Open letter to President Obama: Keep your promises
Dear President Obama,
In case you aren't sure what devastation looks like, I thought I'd show you a picture of a tree near death. Now, this tree isn't an Appalachian tree, and it isn't near any coal mines. Nevertheless, it depicts the bankrupt landscapes that result from environmental devastation. Appalachian apocalypse describes it quite well.
Throughout your campaign you promised over and over and over again that the mountaintop removal mining would stop. Every time you said "clean coal technologies" I cringed, but consoled myself that you would keep your promises.
My reasoning went this way: Because your campaign was funded by citizens, you would remain responsive to citizens.
Evidently I was wrong. Today, I was truly shocked to discover that your administration is poised to approve 42 of 48 permits to devastate one of the most beautiful areas of our country so that coal mining can continue.
Permit me to echo Jeff Biggers:
Since President Barack Obama has taken office, an estimated 300 million pounds of ammonium nitrate/fuel oil explosives have been detonated across our American mountains.
In effect: Residents in the mountaintop removal areas have been subjected to a kind of waterboarding environmental policies.
Biggers also points out that your administration will now be responsible for approving more applications for this than were approved in the entire duration of the Bush Administration.
I have to ask this: Who got to you? What made you decide it was okay to devastate the Appalachian mountains in some twisted bow to the coal mining companies? I know that Appalachia wasn't exactly friendly to you in the primaries or the election, but for a man who calls for fair-minded discussion, this decision -- this green light for destruction -- runs exactly counter to what you have promised. It hurts the poor and needy to the benefit of the coal mine operators. It destroys an incredibly beautiful part of our country. It certainly doesn't promote the development of alternative energy resources.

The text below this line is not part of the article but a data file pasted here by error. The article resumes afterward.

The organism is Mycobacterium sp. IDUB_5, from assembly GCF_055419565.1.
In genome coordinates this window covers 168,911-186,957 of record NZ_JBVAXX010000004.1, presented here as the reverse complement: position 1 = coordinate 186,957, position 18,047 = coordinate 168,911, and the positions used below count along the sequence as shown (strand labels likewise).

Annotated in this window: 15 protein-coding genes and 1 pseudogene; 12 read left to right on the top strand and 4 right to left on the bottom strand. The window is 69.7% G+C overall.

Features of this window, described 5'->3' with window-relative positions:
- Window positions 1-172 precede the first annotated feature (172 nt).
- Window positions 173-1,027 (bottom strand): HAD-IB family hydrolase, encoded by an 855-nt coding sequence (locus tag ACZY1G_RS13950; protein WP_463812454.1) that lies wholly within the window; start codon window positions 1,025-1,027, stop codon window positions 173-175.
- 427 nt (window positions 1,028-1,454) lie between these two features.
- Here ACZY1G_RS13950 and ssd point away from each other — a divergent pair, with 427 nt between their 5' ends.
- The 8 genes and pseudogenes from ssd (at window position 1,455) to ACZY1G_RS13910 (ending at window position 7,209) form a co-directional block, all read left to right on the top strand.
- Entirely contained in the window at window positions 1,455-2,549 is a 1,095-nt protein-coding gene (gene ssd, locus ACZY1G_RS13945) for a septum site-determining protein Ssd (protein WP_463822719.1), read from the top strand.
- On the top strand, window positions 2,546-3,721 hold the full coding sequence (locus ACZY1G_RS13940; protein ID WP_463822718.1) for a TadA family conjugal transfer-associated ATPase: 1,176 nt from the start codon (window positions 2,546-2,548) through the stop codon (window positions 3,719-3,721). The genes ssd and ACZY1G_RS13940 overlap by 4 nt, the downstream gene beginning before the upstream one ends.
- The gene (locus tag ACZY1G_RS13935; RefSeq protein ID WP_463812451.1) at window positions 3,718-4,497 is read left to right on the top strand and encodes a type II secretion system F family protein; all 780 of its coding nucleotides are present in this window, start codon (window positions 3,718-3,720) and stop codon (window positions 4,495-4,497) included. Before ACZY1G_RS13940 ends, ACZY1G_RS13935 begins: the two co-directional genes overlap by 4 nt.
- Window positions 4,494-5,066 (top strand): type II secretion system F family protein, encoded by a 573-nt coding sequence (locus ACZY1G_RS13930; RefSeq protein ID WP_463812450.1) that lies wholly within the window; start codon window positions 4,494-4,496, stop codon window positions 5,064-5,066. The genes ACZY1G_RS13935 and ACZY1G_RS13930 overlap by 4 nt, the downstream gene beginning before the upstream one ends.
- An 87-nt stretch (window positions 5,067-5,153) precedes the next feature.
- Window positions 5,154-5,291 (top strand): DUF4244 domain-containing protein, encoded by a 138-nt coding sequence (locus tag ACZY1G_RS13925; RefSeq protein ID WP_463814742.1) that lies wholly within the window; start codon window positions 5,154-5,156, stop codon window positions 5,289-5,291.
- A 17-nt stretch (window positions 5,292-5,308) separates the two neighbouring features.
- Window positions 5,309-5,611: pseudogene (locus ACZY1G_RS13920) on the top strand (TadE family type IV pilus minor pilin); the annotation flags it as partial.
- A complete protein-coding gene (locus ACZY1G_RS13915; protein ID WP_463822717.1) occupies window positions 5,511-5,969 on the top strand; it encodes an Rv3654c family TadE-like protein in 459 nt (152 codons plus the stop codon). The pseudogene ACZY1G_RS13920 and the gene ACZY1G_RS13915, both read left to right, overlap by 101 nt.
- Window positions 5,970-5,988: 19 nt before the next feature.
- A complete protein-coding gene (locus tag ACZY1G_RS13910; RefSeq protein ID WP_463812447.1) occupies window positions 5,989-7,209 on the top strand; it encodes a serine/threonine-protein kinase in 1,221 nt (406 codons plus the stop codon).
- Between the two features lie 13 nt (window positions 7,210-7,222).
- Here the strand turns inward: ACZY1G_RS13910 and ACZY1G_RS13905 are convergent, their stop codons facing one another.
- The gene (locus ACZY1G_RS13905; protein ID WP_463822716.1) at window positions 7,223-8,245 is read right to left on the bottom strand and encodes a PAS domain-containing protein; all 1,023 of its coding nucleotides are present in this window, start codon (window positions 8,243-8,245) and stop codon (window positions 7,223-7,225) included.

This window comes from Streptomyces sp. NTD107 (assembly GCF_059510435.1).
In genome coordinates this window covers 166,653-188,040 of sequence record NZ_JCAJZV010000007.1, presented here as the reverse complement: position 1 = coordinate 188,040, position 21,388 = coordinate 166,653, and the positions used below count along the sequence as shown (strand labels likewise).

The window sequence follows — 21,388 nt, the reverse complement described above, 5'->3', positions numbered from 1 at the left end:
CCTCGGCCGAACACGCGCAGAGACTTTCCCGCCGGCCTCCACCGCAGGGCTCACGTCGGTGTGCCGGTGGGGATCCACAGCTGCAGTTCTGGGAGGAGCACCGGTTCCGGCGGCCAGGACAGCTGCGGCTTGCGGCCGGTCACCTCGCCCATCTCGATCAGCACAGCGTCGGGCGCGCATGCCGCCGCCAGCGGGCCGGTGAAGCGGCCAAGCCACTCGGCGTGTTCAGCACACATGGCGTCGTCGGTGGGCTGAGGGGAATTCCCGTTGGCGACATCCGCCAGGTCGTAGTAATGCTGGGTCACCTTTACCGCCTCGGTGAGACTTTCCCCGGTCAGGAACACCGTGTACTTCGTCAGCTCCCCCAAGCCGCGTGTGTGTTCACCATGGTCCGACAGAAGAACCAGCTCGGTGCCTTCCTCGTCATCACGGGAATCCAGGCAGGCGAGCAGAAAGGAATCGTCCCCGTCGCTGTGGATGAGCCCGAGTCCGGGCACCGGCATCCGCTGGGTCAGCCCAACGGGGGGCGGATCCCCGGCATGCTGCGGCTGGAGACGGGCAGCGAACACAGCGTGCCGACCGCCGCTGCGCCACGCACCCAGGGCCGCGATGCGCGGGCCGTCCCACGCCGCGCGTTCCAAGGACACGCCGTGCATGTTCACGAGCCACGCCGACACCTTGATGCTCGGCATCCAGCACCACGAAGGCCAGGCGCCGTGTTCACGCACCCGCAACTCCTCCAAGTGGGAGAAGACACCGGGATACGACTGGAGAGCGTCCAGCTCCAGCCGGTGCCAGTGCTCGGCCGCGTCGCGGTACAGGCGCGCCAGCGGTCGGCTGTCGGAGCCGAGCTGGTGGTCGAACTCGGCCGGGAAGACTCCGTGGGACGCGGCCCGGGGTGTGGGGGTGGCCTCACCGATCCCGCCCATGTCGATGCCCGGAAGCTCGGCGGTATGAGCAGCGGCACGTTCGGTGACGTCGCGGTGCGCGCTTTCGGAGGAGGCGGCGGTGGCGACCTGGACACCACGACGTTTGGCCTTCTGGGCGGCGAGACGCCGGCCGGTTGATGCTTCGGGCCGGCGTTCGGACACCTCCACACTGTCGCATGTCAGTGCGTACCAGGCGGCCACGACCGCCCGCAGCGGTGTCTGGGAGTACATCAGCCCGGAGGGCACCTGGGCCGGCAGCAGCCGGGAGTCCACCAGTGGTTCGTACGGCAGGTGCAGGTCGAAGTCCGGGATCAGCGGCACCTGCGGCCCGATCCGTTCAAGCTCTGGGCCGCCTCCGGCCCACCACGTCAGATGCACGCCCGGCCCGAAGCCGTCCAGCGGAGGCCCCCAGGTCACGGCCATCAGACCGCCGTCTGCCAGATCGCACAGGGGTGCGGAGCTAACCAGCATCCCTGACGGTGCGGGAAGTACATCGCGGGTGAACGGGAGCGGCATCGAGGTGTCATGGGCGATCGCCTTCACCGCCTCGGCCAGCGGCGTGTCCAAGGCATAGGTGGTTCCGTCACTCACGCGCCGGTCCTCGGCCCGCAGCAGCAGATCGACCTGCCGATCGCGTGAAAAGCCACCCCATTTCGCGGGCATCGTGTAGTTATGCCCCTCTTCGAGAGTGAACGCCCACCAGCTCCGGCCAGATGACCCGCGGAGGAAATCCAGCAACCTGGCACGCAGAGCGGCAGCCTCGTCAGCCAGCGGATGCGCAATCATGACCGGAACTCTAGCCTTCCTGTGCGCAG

If you don't want to listen to me, listen to Al Gore:
Mountaintop mining is an atrocity. It is an outrage. My wife Tipper and I give out an award at the Nashville Film Festival every year for best documentary on these environmental issues. This year's winner was called "Mountaintop mining" (actually, Mr. Gore, that is "Mountain Top Removal"). I learned more about it from that movie. What they do, you all know, they just chop off... then dump the detritus, the rock and the dirt, into the creeks and it just poisons the whole ecosystem. It is part and parcel of the same dysfunctional energy system that is causing global warming. It is also facilitated by the same moral blindness to the consequences of what we're doing. And by the way it's all being done in an automated way, and that's why the coal miners lost all their jobs.
So here's the deal. Maybe it's a mistake. Maybe it's really just a miscommunication, perhaps the real message was that 42 of 48 permits will be declined, with 6 considered.
I'm going to hope. Because that's what you said I should do. Hope.
I'm going to speak. Fair-mindedly. Because you said we should use fair-minded words. I am giving you the benefit of the doubt.
Please do not disappoint me. What good is health care reform, economic recovery, and the rest if we leave no world for our children worth inhabiting? What good is hope if it's met with cynical, political decision-making?
I want to believe I was right. Until now I have believed it. Show me that I jumped to the wrong conclusion by insisting that the EPA NOT approve these permits.
Yes, you can.
Thank you, Mr. President.
Update: 5/28/09 Karl Burkhart has much more to say about it here. Sign the petition. Save this resource.